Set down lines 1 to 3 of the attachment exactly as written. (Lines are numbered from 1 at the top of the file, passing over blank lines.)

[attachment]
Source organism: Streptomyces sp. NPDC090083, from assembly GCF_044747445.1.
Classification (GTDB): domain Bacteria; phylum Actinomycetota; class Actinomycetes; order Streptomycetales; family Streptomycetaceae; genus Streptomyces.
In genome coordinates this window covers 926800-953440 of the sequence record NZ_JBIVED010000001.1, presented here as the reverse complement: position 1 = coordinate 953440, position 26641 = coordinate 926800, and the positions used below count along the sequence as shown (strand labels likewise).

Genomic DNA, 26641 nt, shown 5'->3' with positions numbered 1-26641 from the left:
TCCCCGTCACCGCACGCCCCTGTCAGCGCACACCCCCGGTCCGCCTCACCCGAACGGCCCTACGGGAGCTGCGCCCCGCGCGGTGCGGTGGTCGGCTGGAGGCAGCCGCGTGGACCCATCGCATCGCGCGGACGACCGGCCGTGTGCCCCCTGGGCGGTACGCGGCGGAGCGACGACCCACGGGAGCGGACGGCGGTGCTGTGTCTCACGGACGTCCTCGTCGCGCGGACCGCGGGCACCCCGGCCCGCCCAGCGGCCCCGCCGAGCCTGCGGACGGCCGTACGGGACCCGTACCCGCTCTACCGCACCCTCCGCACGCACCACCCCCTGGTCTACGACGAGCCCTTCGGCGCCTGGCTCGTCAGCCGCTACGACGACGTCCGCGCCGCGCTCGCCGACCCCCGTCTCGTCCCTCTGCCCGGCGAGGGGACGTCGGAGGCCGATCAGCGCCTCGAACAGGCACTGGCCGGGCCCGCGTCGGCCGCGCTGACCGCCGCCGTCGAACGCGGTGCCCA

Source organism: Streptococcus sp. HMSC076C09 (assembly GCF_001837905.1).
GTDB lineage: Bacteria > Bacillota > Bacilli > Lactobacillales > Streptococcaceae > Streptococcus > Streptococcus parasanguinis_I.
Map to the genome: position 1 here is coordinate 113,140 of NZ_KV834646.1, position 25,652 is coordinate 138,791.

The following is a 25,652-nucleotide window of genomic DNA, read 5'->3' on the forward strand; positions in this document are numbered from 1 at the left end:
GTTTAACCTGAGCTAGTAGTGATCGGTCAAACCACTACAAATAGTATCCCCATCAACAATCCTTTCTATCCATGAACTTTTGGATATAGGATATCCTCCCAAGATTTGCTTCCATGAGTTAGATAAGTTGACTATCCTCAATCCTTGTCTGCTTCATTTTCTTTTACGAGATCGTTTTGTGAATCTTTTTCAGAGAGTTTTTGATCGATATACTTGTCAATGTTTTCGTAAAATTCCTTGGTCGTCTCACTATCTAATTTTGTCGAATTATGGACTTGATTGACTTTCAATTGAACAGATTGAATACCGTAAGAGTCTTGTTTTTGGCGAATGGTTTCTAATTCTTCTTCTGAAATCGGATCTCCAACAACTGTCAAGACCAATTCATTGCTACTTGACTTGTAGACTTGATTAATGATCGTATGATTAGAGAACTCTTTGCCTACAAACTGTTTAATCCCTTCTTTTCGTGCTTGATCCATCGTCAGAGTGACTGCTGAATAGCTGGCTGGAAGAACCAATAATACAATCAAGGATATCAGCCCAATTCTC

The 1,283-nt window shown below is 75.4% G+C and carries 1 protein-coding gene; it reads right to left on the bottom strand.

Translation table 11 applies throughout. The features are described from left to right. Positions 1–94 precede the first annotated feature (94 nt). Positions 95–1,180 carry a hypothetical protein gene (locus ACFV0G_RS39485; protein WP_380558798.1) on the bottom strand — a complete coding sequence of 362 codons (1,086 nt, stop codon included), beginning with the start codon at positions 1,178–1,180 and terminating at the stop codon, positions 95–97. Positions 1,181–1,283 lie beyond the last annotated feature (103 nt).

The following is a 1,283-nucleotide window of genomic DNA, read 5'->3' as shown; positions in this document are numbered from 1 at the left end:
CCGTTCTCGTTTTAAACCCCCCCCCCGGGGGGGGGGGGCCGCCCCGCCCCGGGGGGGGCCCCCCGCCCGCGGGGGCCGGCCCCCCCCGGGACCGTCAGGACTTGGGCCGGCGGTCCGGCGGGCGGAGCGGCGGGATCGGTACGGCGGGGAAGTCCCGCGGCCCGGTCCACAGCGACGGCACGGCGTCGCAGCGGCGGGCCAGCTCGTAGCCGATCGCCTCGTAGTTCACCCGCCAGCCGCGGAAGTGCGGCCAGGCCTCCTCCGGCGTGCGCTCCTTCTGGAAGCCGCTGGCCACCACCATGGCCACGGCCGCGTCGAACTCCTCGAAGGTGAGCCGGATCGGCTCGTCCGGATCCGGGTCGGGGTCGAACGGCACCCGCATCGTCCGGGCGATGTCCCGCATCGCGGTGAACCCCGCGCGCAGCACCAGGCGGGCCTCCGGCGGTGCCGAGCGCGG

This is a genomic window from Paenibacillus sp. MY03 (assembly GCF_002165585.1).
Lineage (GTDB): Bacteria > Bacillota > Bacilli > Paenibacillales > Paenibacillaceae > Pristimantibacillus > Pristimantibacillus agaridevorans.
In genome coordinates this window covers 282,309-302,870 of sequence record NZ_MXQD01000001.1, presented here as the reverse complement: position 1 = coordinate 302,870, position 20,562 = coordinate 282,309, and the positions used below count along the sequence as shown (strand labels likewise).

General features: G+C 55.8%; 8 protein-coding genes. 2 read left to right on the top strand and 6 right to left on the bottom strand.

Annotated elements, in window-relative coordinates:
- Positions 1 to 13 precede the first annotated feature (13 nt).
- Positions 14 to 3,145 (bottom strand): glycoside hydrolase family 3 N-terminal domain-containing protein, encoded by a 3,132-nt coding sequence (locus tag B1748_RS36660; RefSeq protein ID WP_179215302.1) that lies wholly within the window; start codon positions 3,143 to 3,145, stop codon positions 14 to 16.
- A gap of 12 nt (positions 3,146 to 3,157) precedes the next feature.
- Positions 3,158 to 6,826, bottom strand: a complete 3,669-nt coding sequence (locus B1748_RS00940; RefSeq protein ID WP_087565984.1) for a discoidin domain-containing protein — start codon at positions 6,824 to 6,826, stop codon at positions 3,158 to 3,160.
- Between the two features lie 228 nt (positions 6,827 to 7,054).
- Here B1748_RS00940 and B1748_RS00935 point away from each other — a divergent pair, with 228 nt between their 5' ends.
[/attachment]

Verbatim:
Source organism: Streptomyces sp. NPDC090083, from assembly GCF_044747445.1.
Classification (GTDB): domain Bacteria; phylum Actinomycetota; class Actinomycetes; order Streptomycetales; family Streptomycetaceae; genus Streptomyces.
In genome coordinates this window covers 926800-953440 of the sequence record NZ_JBIVED010000001.1, presented here as the reverse complement: position 1 = coordinate 953440, position 26641 = coordinate 926800, and the positions used below count along the sequence as shown (strand labels likewise).